Find others who are also studying to obtain their PMI certification and review key items in the PMBOK® Guide together. Studying with others is a great support system during the exam preparation process, especially if you are a social learner (see the art of learning).
Leading up to your exam day, establish a regular sleep schedule. Try and get a full 7 hours of sleep each night in the week leading up to the exam; resist the temptation to study through the night, instead study and practice taking exams at times that coincide when your exam is scheduled. But before you fall asleep, tell yourself, 'I’m going to pass the test'; thinking positive thoughts builds positive energy.
Answer many, many, many practice questions. There are many hundreds of questions built into each of our courses and we have more in reserve and suggest many additional free sources.
As you are nearing your exam date create a data dump sheet with key formulas, definitions, and other items you want to make sure you remember on your exam day. Practice recreating it; because that is what you are going to need to do on your exam day.
Know where your exam site is. If you live far away from the exam site and can’t drive by, make sure you have reliable directions to the Prometric test centre. Allow for plenty of time to get to the site without causing yourself unnecessary additional stress.
The day before the exam is not a good time to learn new material. Focus on revision, memory aids such as flashcards and similar to further aid memory recall, focus, concentration, and understanding of the questions. A brisk walk after dinner to decompress is recommended. Don’t forget to set your alarm clock – perhaps also set a backup.
On the day
Eat a healthy breakfast, it is very hard to concentrate if you’re hungry.
Plan to arrive early - plan to be at least 30 minutes early and use the time for a last cup of coffee in a nearby coffee shop.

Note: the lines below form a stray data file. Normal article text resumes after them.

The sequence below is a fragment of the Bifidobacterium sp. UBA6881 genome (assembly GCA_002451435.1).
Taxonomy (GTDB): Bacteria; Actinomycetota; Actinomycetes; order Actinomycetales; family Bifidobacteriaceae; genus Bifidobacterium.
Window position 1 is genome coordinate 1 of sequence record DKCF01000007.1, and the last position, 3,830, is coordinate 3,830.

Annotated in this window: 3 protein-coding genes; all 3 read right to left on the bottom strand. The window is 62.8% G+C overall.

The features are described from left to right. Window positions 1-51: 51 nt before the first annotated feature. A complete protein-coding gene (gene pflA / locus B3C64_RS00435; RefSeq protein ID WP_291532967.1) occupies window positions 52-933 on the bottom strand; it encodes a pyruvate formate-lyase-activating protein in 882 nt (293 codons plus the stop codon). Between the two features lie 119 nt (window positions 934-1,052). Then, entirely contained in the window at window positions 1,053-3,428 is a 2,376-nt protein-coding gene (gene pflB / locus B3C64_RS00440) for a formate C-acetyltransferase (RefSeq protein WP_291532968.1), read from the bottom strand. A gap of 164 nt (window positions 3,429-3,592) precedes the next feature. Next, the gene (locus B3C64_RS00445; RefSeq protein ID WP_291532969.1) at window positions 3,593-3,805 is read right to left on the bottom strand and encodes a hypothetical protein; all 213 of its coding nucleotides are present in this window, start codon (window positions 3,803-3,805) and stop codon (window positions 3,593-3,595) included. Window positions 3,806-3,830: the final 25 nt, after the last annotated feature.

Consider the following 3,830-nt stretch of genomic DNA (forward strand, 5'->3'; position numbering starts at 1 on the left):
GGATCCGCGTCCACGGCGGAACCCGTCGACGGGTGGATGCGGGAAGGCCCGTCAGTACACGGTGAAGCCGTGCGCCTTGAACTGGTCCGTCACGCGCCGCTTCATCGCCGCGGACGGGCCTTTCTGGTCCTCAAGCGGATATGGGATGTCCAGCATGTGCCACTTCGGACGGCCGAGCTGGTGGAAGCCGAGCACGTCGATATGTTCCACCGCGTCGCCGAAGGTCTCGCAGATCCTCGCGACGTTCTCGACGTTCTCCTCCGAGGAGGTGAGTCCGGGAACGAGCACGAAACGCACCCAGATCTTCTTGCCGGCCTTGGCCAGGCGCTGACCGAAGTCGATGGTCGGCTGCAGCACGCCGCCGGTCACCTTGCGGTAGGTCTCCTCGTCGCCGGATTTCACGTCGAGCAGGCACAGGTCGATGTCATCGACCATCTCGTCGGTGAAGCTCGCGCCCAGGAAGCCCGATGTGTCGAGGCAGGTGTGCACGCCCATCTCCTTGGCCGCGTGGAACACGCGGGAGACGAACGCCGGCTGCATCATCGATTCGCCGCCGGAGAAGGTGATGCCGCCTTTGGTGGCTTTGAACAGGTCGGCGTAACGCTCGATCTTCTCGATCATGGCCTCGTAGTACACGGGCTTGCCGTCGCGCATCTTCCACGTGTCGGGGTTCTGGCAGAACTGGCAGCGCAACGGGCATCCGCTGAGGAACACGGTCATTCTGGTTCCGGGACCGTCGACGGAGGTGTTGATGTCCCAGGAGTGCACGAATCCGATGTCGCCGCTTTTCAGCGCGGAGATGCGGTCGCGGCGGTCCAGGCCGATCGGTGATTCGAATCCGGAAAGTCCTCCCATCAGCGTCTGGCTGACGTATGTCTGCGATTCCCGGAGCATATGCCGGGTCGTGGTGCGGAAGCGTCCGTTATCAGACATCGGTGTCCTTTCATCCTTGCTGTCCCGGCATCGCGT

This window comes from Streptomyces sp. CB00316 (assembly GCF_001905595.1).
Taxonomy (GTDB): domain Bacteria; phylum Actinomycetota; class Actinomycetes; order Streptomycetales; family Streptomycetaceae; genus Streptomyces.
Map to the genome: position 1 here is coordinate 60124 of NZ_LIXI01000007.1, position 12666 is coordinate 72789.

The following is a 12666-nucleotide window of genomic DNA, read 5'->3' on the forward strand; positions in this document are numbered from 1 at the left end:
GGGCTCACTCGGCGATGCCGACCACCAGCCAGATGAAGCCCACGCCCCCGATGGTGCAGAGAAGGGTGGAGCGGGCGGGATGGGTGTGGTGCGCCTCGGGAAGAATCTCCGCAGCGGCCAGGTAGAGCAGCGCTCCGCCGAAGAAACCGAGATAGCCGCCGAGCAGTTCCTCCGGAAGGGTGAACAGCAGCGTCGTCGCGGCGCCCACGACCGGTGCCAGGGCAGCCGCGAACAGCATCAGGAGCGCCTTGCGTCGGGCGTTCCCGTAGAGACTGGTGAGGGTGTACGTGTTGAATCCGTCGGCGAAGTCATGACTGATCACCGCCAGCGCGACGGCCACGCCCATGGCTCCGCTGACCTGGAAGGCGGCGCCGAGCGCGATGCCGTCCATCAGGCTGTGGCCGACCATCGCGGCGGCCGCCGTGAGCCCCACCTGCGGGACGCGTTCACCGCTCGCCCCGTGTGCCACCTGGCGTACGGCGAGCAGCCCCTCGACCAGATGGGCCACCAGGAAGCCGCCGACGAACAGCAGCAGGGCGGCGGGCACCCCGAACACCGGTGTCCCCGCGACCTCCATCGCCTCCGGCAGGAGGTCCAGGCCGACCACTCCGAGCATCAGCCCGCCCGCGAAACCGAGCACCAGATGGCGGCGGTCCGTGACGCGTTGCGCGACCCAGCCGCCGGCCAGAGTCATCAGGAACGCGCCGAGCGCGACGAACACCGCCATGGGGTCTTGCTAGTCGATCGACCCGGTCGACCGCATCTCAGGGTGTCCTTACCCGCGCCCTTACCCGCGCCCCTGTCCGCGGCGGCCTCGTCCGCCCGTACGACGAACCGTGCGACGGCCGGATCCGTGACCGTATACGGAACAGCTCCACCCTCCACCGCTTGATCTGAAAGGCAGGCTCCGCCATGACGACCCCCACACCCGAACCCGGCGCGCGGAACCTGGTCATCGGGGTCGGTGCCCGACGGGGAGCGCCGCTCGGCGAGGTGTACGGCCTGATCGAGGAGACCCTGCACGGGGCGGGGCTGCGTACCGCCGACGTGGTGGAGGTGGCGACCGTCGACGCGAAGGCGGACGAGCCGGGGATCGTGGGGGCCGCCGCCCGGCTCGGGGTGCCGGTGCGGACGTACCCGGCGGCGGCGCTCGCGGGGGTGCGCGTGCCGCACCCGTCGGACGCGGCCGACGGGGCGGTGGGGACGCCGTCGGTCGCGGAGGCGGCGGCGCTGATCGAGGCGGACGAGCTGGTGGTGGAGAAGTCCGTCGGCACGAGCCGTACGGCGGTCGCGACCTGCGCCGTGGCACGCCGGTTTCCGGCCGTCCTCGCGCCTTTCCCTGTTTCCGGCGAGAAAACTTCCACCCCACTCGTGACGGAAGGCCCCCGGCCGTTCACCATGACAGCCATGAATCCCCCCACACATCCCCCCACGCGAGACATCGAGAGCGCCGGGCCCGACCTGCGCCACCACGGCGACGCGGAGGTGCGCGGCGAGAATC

Remember to have the identification you told PMI you will use with you; you will need to prove who you are in order to take the exam.
Do not bring too much stuff with you. You will have to lock everything up because you can’t take anything into the exam room with you. Snacks and drinks are a good idea, these are placed on top of your locker.
You will be screened! You may be asked to pull up your trouser cuffs / shirt sleeves and turn your pockets inside out. This screening also includes the use of a metal detector. Your identification will be placed in the corner of the desk. This is done so that the proctors can confirm the identity of the person seated throughout the exam - as you will be randomly observed by different proctors at random intervals, your exam session is also recorded (PMI take exam security seriously!).
If you are nervous about taking a computer-based exam, don’t worry because there is a 15 minute tutorial at the beginning of the exam that does not count toward your exam time. Once you are comfortable with the system, you can start the exam. But, do not 'end' the tutorial until you are ready to start your exam - the 'start' is instantaneous.
Once the exam has started, you can utilize the scratch paper/note boards for your 'brain dump'. Doing a 'brain dump' during the 15-minute tutorial period or prior is no longer allowed!